Translating the Nation: Rizal, the Novel and Philippine Literatures in the Regions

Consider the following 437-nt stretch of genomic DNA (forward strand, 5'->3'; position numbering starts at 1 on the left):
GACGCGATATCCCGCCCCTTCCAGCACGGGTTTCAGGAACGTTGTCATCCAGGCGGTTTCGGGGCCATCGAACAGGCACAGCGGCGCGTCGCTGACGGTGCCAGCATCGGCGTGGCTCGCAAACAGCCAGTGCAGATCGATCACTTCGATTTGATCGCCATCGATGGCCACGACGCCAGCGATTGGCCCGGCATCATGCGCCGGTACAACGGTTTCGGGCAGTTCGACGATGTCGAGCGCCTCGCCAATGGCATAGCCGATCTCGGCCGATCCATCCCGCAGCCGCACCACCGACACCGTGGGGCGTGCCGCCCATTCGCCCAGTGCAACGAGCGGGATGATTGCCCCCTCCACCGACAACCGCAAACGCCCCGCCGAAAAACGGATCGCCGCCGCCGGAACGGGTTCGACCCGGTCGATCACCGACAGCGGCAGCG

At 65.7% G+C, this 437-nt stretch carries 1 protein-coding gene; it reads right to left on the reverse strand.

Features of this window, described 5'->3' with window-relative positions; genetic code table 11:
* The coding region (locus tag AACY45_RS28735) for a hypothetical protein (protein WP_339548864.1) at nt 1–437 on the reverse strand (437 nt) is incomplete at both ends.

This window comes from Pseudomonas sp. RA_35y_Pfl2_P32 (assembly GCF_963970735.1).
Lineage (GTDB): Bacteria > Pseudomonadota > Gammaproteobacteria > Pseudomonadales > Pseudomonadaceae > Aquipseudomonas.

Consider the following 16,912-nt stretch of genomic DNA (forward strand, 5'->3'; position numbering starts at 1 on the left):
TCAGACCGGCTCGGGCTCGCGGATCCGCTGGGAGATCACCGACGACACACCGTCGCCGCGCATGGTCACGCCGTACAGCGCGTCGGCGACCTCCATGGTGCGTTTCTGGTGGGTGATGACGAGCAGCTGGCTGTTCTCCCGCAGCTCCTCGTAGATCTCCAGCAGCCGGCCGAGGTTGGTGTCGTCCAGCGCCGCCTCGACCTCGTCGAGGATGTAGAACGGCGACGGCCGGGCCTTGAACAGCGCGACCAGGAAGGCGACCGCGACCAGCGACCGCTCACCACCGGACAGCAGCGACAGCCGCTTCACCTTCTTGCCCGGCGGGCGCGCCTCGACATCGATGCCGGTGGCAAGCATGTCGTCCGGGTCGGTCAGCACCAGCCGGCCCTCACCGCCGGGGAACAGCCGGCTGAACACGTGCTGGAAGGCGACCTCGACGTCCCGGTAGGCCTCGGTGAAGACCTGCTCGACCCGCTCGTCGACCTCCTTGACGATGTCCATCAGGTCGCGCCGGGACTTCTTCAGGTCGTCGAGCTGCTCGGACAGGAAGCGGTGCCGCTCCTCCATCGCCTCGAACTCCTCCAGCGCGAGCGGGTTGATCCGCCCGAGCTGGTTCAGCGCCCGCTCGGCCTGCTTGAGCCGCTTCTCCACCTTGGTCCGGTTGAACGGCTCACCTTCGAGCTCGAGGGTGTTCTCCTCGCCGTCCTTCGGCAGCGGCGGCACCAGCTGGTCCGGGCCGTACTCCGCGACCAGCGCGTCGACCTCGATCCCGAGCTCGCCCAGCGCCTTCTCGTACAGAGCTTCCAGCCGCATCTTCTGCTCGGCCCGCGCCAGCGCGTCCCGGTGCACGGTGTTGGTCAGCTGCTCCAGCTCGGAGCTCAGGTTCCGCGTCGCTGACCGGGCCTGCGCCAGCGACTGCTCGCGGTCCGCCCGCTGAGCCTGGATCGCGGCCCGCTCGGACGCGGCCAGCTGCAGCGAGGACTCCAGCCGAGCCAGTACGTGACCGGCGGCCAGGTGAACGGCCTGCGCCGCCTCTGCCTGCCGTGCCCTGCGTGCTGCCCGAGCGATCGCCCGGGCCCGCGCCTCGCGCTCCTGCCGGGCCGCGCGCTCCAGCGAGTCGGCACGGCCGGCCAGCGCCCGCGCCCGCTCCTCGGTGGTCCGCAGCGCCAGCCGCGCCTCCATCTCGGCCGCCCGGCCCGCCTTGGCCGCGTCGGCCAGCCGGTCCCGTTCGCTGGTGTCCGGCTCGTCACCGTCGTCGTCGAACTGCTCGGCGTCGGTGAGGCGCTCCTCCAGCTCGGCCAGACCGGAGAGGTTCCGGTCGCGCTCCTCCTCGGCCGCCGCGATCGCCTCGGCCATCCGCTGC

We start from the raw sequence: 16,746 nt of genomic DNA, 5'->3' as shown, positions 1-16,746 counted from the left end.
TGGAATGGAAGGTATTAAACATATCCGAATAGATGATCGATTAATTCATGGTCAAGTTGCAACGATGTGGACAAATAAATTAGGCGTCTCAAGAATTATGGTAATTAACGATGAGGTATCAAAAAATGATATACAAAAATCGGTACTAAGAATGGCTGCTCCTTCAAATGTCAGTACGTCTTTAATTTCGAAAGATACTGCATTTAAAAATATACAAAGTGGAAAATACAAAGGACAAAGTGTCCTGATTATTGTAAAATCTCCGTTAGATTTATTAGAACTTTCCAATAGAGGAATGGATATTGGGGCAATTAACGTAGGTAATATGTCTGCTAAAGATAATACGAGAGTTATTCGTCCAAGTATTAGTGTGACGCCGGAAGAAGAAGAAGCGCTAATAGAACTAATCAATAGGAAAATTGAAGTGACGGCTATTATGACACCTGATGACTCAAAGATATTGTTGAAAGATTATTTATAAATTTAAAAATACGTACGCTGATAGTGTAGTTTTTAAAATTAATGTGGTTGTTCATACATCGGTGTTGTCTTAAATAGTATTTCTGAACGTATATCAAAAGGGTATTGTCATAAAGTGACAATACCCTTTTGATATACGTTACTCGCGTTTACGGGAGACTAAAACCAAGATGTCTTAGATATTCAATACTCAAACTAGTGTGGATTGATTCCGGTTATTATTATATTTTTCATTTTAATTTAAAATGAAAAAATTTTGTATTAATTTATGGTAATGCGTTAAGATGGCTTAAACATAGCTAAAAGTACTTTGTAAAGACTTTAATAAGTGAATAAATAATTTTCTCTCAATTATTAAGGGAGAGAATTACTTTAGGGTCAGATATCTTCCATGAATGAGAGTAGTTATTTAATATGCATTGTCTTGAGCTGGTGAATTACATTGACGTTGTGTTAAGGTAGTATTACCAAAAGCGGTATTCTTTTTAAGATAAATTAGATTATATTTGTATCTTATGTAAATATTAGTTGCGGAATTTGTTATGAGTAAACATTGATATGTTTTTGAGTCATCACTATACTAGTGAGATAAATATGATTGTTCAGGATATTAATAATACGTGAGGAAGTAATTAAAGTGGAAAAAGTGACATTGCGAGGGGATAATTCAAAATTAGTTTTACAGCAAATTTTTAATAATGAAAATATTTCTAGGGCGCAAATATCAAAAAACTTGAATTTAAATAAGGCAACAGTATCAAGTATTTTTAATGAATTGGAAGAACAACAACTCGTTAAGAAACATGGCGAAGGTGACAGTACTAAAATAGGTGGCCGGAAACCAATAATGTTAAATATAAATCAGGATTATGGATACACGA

AbstractLegislated as the official national myth in the Philippines, the revolutionary novels of the foremost Filipino hero, Jose Rizal, continue to be taught across the secondary and tertiary levels in the Tagalog-based language of Filipino. Together with English, Filipino enjoys a distinct advantage as a fully developed literary language in the country, even as the many other languages of the archipelago are slowly and inexorably sliding into desuetude and neglect. Arguing that translation is at once a metaphorical and appropriative act, the author proposes that Rizalâ€™s already inescapably translational texts be made available to Filipino students in their own mother tongues, in recognition of their evocative power (that includes rather than excludes) on one hand, and in order to more fully realize Rizalâ€™s vision of an emancipated national body, on the other.
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